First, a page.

Thirty-some years ago, when the whole concept of crazed killers butchering horny teenagers was just starting out, a guy with a pig mask and a hatchet carved his way through Camp Diamond Creek. His bloody reign of terror only ended when one final girl sprung all these new rules on him, and left him to burn to death.

Well, presumably. We all know how that goes. Pigface survived, but retired. Hung up his mask and his ax. He's been living with his crone of a mother ever since, both of them getting older and older and more and more infirm. Now Pigface, a.k.a. Larry, is feeling the urge for a last killing spree before he's too decrepit.

It just so happens that a new group of horny teenagers is about to descend on the camp. Which hasn't aged well either, but still offers plenty of opportunities for underage drinking and romantic romps ... and various creatively messy ends.

No stone is left unturned in terms of homages. Tropes are troped, stereotypes are played with. A must-read of epic hilarity, while taking on our society's very real fears of aging and the struggle of trying to keep up with the times.

-Christine Morgan


STARR CREEK by Nathan Carson (to be released 11/15/16 by Lazy Fascist Press / trade paperback)

Just lately, with nostalgia running high, anything set in the 1980s is going to draw inevitable comparisons to STRANGER THINGS, so I might as well get it out of my system. STARR CREEK is like STRANGER THINGS all grown up and wack out of its mind on drugs.

It's rural 1980s Oregon rolled in LSD, a cavalcade of weirdness that opens with a dog-food-eating contest and escalates so rapidly that by the time you get to the really out-there stuff, you kind of just have to take it in stride.

Let me tell you, though, there's a lot of out-there stuff, and it's pretty brain-bending to say the least. The bit with the dog food (which I'd had the, uh, let's go with 'pleasure' of hearing the author read from on a couple of occasions) is a gorge-clenching piece of work to be sure, and it's only the warm-up; it's one of the most normal parts of the whole book.

Fittingly enough, the kibble competition features a guy called Puppy, whose family tends toward the casual when it comes to names, as well as things like, oh, say, schooling, hygiene, the law, and incest taboos. Puppy's not popular, and he's also not someone to cross. But, even Puppy isn't ready for the convergence of events headed Starr Creek's way.

Packed to the rafters with tripping teens, backwoods rednecks, biker gangs, hippie communes, meddling kids, and kooky cultists of various description ... a meander down a psychedelic memory lane of Dungeons and Dragons, heavy metal music, classic arcade games and television ... with nods and winks at everything from Lovecraft to E.T. ... yeah, STARR CREEK will take you places, whether you were an 80's kid or not!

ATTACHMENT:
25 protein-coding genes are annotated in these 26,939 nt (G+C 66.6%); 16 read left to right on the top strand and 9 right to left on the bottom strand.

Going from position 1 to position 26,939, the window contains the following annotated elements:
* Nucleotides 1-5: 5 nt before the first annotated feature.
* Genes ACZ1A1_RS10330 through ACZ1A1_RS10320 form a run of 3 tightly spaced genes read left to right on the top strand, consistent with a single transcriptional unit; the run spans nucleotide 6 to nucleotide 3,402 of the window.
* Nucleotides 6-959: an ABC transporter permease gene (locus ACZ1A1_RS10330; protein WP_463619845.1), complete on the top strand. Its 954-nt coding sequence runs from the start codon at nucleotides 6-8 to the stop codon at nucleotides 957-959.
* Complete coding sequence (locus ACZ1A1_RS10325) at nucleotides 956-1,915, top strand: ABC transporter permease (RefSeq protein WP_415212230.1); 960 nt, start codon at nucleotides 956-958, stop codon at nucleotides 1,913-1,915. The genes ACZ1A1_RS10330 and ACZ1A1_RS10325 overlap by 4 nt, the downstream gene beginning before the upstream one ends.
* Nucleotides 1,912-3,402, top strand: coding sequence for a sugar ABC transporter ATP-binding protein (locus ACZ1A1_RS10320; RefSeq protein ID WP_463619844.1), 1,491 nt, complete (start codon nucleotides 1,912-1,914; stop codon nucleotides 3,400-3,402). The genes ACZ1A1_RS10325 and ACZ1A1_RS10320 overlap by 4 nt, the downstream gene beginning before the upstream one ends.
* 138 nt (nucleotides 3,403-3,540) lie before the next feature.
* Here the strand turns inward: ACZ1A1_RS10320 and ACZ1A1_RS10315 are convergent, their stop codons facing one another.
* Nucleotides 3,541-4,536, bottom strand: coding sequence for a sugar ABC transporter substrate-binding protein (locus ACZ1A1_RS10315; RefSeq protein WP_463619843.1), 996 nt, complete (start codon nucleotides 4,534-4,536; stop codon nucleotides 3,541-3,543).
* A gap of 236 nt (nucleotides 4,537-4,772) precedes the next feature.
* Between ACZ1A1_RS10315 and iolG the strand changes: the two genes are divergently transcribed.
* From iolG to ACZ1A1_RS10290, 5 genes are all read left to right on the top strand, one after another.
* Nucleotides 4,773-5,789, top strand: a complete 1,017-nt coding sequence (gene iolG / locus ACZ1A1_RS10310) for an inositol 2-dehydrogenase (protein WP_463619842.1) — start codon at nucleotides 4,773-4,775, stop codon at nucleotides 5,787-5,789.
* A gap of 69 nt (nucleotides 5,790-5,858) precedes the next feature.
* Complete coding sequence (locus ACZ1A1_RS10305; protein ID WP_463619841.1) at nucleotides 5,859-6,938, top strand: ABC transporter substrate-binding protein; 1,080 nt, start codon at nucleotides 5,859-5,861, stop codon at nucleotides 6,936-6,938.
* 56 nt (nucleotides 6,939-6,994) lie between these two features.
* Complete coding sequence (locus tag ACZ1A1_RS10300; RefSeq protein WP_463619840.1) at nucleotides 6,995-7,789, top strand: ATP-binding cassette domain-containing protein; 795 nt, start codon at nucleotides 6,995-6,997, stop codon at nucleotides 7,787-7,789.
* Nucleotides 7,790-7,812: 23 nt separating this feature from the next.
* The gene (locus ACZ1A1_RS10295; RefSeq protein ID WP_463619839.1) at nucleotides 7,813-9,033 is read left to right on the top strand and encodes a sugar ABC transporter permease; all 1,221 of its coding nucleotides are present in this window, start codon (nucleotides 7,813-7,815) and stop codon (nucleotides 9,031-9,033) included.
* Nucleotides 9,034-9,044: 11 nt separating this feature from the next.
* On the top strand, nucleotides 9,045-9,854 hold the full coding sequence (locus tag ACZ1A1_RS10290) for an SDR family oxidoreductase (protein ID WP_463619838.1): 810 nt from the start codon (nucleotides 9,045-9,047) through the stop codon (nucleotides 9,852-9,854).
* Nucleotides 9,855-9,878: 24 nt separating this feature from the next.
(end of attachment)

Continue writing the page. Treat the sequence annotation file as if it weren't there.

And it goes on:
-Christine Morgan


CEMETERY DANCE (Issue #74/75)

Headed by incredible cover art courtesy of Vincent Chong, this double-sized Joe Hill special issue is packed to the gills with great fiction and feature articles.

After an excerpt from Hill's novel THE FIREMAN, we're treated to an all-new novella titled SNAPSHOT, 1988 (also by Joe Hill), about a man recalling his younger days as an overweight nerd who spent much time with his elderly nanny, then helped her in his teen years as she became the target of a strange man whose Polaroid camera robs people of their memory. Powerful stuff and part of a forthcoming 4-novella collection.

As for the rest of this issue's fiction offerings:

-THE RICH ARE DIFFERENT by Lisa Morton: A best selling author meets a rich family she wrote about. She falls in love with one of their sons and discovers an ancient family curse. Creepy, classic styled horror.

-MATTER by Josh Malerman: A young boy roots for his aunt, who is convinced she has found a way to walk through walls. Brief yet effective.

-BAD LUCK by K.S. Clay: Crazed man enters veterinarian's office requesting his cat be euthanized. Not due to illness, but a curse. A tight little suspense yarn.

 -SEED by Erinn L. Kemper: A social worker is recruited by a most unusual family.

-AUTOPHAGY by Ray Garton: An all too real political/social commentary ... with monsters. One of the best of the issue.

-THE BLUE HOUSE by Bruce McAllister: A mysterious house and a young girl who hangs around it provide life changing events for a young summer ranch hand.  A beautifully told ghost story.

-THE LAZARUS EFFECT by JG Faherty: Twin God-fearing brothers head a group of survivors during a zombie plague. A fresh, religious take on a tired subgenre.

-INDIA BLUE by Glen Hirschberg: A young San Bernadino man is hired to work the PA for a new cricket league at an old sports arena. A cricket legend known as The Destroyer is among the small crowd of spectators in Hirschberg's wonderfully weird entry. This would make one hell of a midnight movie.

-EYES LIKE POISONED WELLS by Ian Rogers: A private investigator is hired by a rich man to locate a rare missing sword that has been stolen from his estate. But the PI becomes the target of his employer's rage. A well done creature feature.

Among the non fiction features: